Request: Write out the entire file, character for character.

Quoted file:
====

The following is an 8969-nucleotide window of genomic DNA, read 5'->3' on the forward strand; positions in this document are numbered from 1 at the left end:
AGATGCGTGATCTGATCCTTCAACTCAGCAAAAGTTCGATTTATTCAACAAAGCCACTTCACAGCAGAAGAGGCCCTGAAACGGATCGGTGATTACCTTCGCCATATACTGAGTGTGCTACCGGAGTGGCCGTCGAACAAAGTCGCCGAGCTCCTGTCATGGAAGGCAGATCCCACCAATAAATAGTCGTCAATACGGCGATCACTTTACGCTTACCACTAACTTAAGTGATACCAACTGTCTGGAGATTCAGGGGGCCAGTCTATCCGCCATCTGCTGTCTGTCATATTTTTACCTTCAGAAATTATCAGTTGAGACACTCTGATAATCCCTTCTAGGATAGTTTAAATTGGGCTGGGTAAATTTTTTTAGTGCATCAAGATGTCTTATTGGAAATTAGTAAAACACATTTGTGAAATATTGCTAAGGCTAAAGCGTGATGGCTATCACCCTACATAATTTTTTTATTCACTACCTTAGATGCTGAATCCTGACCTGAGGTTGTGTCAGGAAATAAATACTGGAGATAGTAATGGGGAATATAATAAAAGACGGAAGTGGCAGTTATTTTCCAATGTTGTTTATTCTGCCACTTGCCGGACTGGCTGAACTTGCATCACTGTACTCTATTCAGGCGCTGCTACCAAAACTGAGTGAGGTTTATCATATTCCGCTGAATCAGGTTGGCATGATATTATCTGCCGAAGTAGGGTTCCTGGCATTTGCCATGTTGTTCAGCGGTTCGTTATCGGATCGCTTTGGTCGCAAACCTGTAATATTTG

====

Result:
The following is an 8969-nucleotide window of genomic DNA, read 5'->3' on the forward strand; positions in this document are numbered from 1 at the left end:
AGATGCGTGATCTGATCCTTCAACTCAGCAAAAGTTCGATTTATTCAACAAAGCCACTTCACAGCAGAAGAGGCCCTGAAACGGATCGGTGATTACCTTCGCCATATACTGAGTGTGCTACCGGAGTGGCCGTCGAACAAAGTCGCCGAGCTCCTGTCATGGAAGGCAGATCCCACCAATAAATAGTCGTCAATACGGCGATCACTTTACGCTTACCACTAACTTAAGTGATACCAACTGTCTGGAGATTCAGGGGGCCAGTCTATCCGCCATCTGCTGTCTGTCATATTTTTACCTTCAGAAATTATCAGTTGAGACACTCTGATAATCCCTTCTAGGATAGTTTAAATTGGGCTGGGTAAATTTTTTTAGTGCATCAAGATGTCTTATTGGAAATTAGTAAAACACATTTGTGAAATATTGCTAAGGCTAAAGCGTGATGGCTATCACCCTACATAATTTTTTTATTCACTACCTTAGATGCTGAATCCTGACCTGAGGTTGTGTCAGGAAATAAATACTGGAGATAGTAATGGGGAATATAATAAAAGACGGAAGTGGCAGTTATTTTCCAATGTTGTTTATTCTGCCACTTGCCGGACTGGCTGAACTTGCATCACTGTACTCTATTCAGGCGCTGCTACCAAAACTGAGTGAGGTTTATCATATTCCGCTGAATCAGGTTGGCATGATATTATCTGCCGAAGTAGGGTTCCTGGCATTTGCCATGTTGTTCAGCGGTTCGTTATCGGATCGCTTTGGTCGCAAACCTGTAATATTTG